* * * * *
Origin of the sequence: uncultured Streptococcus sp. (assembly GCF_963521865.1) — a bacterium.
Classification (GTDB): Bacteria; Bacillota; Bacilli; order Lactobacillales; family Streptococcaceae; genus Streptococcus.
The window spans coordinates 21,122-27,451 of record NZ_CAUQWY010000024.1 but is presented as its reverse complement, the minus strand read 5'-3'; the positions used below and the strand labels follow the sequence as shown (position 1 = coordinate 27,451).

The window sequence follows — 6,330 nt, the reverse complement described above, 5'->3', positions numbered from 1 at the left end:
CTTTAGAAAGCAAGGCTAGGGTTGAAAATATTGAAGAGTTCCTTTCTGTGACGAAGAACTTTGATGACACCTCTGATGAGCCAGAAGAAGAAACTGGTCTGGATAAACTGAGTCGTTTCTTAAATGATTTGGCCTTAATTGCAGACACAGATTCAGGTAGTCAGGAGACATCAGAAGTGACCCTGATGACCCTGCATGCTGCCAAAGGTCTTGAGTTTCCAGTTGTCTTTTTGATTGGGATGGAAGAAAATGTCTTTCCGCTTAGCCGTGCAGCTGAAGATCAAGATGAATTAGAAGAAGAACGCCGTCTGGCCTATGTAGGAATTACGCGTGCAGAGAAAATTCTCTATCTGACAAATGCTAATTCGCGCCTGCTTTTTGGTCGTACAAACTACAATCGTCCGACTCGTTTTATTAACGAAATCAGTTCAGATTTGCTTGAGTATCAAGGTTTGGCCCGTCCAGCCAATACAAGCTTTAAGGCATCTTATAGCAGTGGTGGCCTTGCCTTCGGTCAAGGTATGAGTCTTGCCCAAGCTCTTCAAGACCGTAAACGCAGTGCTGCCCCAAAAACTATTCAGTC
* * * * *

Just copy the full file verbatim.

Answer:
Origin of the sequence: uncultured Streptococcus sp. (assembly GCF_963521865.1) — a bacterium.
Classification (GTDB): Bacteria; Bacillota; Bacilli; order Lactobacillales; family Streptococcaceae; genus Streptococcus.
The window spans coordinates 21,122-27,451 of record NZ_CAUQWY010000024.1 but is presented as its reverse complement, the minus strand read 5'-3'; the positions used below and the strand labels follow the sequence as shown (position 1 = coordinate 27,451).

The window sequence follows — 6,330 nt, the reverse complement described above, 5'->3', positions numbered from 1 at the left end:
CTTTAGAAAGCAAGGCTAGGGTTGAAAATATTGAAGAGTTCCTTTCTGTGACGAAGAACTTTGATGACACCTCTGATGAGCCAGAAGAAGAAACTGGTCTGGATAAACTGAGTCGTTTCTTAAATGATTTGGCCTTAATTGCAGACACAGATTCAGGTAGTCAGGAGACATCAGAAGTGACCCTGATGACCCTGCATGCTGCCAAAGGTCTTGAGTTTCCAGTTGTCTTTTTGATTGGGATGGAAGAAAATGTCTTTCCGCTTAGCCGTGCAGCTGAAGATCAAGATGAATTAGAAGAAGAACGCCGTCTGGCCTATGTAGGAATTACGCGTGCAGAGAAAATTCTCTATCTGACAAATGCTAATTCGCGCCTGCTTTTTGGTCGTACAAACTACAATCGTCCGACTCGTTTTATTAACGAAATCAGTTCAGATTTGCTTGAGTATCAAGGTTTGGCCCGTCCAGCCAATACAAGCTTTAAGGCATCTTATAGCAGTGGTGGCCTTGCCTTCGGTCAAGGTATGAGTCTTGCCCAAGCTCTTCAAGACCGTAAACGCAGTGCTGCCCCAAAAACTATTCAGTC